Saturday, March 17, 2012

Questioning the Identity of Ossuary 4 in Talpiot Tomb B

When looking at pictures of the photographs of the Talpiot Tomb B ossuaries, I found a number of anomalies.  I wrote these up in the form of questions in a post headed Anomalies in the Talpiot Tomb B Photographs.  The difficulty with that post is that it was over-technical, over-detailed and un-illustrated.  So I decided to focus on just one of the issues, the question of the identity of ossuary 5, and was able to demonstrate successfully that the photograph below, found in Tabor's Preliminary Report, p. 37, fig. 7, was actually of ossuary 4 (now corrected in that report, though without acknowledgement).  I would now like to move on to a related issue, the question of the correlation between these 2011 photographs and the 1981 photographs from the initial Amos Kloner investigation.

Take a look again at the photograph of the inside of Ossuary 4, below.  I have highlighted a crack in the top right hand corner:

Inside Ossuary 4, kokh 2, 2011, Preliminary Report, p. 32, fig. 7, annotated to draw attention to the crack at the back of the ossuary.

Now, according to James Tabor, this ossuary is the same one that was photographed in 1981.  He explains (Preliminary Report, 14) that:
This ossuary is in its original position. It is ornamented but due to its distance in the niche and its closeness to the wall we were not able to examine its façade closely. Its far end has a name inscribed in Greek but unfortunately even our snake camera probe could not reach far enough inside the niche to shoot back at that end and get a clear wide shot of the letters. All we have is the 1981 enhanced photo in which the Greek letters are faintly visible but remain undeciphered.
 It is featured on the right in the picture below:

"1981 Photo of Ossuary 4 (right) with faint inscription in Greek", Jesus Discovery Website

In this picture, the façade is facing to the left, towards ossuary 5.  The panel with the faint inscription is facing towards us.  Although the ossuary is apparently in its original location in kokh 2, it is clearly not "in its original position".  If this is the same ossuary, it is now switched around, with the façade facing the wall and the inscription panel on the far side.  Now, if this is the case, then we have an anomaly.  Look again at the photograph above that is taken inside ossuary 4.  There is a crack at the back, on the top right.  The same area in the 1981 photograph ought to be the top left as we look at it now, but there is no crack:

1981 Photo of Ossuary 4 (right), top left highlighted to the lack of a crack

There are two possibilities here.  It could be that the crack was caused in 1981, but this seems unlikely given that only "scratches" are mentioned (Preliminary Report, 5) and not major damage.  It seems more likely that we are not looking at the same ossuary.

There is a related question.  Ossuary 4 is described in the Complete Findings as "Plain (Not fully explored)", which conflicts with the idea that it is "ornamented" ("Preliminary Report", 14).  If the 1981 photo above is of Ossuary 4, there is no question that it is ornamented.  Here is the detail of the façade as we see it above:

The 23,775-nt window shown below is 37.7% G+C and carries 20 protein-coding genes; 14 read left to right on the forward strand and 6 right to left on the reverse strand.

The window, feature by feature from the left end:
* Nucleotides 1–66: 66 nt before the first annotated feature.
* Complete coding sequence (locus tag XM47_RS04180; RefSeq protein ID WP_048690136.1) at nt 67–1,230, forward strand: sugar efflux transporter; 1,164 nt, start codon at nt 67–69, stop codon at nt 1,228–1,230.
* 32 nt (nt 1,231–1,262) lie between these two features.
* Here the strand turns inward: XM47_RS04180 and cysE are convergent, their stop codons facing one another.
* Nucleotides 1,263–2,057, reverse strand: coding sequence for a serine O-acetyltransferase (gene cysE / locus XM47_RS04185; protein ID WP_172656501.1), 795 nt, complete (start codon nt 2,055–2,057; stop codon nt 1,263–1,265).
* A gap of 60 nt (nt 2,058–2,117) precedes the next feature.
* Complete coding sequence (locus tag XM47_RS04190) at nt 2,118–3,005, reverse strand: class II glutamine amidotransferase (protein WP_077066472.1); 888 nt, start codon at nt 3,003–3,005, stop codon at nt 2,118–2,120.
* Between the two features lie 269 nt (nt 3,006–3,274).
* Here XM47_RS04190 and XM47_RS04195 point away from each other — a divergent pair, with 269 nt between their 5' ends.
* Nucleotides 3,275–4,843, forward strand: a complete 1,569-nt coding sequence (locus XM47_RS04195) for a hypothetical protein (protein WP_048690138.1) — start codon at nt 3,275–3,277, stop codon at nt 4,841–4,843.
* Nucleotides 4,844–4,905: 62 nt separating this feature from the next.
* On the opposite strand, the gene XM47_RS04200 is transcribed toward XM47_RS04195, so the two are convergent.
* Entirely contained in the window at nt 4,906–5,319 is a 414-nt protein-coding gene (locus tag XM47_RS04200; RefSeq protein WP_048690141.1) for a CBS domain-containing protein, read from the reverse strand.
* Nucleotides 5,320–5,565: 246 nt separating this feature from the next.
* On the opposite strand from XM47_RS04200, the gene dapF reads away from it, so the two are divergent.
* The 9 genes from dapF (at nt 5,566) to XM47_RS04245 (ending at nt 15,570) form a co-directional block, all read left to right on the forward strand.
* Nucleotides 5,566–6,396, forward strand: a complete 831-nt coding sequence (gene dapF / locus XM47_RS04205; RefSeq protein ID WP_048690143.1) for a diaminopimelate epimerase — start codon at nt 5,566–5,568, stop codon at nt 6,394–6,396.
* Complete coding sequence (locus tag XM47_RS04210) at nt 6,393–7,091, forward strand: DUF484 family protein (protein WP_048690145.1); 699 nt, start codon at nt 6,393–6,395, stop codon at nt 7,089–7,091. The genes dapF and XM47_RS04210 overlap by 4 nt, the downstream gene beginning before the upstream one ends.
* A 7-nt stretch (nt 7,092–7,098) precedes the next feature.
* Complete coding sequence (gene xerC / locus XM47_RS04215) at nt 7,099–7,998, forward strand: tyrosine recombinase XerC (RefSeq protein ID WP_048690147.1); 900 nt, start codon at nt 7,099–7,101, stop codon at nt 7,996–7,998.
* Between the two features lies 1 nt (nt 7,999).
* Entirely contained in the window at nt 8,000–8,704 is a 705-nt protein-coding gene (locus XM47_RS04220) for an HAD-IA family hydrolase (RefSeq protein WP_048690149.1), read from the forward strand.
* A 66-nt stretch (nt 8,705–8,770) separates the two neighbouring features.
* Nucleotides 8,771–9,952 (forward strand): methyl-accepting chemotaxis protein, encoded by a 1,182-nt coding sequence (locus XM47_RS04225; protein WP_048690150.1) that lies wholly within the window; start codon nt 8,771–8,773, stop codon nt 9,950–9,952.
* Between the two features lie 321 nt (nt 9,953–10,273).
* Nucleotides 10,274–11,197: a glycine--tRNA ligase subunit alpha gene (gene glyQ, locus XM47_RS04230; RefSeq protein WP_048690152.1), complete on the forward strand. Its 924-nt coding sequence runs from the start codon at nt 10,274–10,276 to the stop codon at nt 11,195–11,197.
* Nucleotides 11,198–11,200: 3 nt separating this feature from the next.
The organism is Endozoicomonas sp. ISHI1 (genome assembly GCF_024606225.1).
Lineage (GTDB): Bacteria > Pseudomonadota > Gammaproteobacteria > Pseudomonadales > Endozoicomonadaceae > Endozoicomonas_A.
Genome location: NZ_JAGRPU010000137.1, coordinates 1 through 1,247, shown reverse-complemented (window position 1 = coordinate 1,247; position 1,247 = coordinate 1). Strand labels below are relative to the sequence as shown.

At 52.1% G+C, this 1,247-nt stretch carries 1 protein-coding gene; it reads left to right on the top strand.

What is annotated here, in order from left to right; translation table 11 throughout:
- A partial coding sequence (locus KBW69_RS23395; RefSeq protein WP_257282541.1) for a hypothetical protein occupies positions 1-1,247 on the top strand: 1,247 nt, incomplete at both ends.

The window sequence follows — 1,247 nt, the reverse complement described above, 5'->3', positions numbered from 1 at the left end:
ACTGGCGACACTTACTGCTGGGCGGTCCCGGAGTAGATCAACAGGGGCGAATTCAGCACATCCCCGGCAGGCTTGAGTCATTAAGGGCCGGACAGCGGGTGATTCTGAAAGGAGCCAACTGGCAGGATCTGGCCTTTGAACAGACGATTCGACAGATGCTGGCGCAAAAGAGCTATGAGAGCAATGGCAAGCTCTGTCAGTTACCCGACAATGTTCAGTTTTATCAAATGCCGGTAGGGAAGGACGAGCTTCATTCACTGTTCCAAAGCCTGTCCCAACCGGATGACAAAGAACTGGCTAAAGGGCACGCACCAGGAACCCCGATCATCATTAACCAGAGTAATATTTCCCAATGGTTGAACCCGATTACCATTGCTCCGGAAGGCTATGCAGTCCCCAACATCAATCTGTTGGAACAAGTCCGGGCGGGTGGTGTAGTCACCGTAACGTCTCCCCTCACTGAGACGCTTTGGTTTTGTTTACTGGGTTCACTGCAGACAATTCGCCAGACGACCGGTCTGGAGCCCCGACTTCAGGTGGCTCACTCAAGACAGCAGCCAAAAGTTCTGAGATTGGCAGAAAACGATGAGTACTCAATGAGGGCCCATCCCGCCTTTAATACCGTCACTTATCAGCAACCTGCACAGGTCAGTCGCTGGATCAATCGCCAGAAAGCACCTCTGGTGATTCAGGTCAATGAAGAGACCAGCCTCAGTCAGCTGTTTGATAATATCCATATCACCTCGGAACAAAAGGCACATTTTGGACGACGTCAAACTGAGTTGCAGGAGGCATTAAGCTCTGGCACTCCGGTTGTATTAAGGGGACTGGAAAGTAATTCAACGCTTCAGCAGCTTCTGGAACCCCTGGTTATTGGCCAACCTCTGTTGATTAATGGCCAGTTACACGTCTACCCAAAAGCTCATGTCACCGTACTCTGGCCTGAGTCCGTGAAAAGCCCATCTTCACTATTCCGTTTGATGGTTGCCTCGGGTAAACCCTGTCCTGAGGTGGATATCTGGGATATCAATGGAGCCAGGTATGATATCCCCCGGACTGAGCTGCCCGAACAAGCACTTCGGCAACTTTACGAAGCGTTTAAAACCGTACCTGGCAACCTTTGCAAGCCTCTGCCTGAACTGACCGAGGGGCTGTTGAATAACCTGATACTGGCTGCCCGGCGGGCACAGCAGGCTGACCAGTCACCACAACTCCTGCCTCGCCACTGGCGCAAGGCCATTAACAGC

Close-up of ornamented facade on ossuary 4 (1981)

In summary, there are conflicts between ossuary 4 as it is apparently represented in the picture from 1981 and as it is represented in the recent investigations.  In one it has a big crack and in the other it does not.  And while it is described as "plain" in one place, it is described as "ornamented" in another.

I am grateful also to David Meadows for useful discussion of the issues here -- see his Pinterest page on this topic.


James D. Tabor said...

Mark, thanks for you continued diligence in these comparisons. Forgive me as I thought I had acknowledged your help in correcting my mistaken identification of the inside 'bones" shot of present ossuary 4. When we publish our final report, first on my blog, and then in an academic journal, we will surely give you credit, and anyone else who has assisted in your input on these matters, which is greatly appreciated. Our attempts to identify and match up the ossuaries with their present positions is not without difficulty and there are cases where we are not certain. Based on the e-mail I shared with you from our GE camera man I had confidently identified the inside shot as the one presently numbered ossuary 4. I think that is still the case, but you are correct, the person working on the chart giving "complete" findings put "plain" when our report, correctly, puts it as ornamented. As for the crack, it is entirely possible it was done in 1981 when the ossuaries were moved about, first by the IAA team, and later by the religious who apparently put them back in the niches. I think I mentioned to you various damage we observed including heavy crowbar chips on the edges of some of the ossuaries and so forth. When ossuaries are lifted and moved they can often crack. I have seen it happened twice at the Bet Shemesh warehouse even in the hands of the workers there who are quite skilled at handling them. In one case an entire ossuary imploded, as if by magic, just by lifting it up off a table. On the other hand. The main reason we concluded the inscribed ossuary was #4 today was because it was the only one we could not get to to film the far end--and we dearly wanted to get that inscription. We could be wrong but I don't think so. I welcome any further input you have. Many thanks...

Mark Goodacre said...

Many thanks, James, for your helpful comments. I look forward to the final report in due course. Cheers, Mark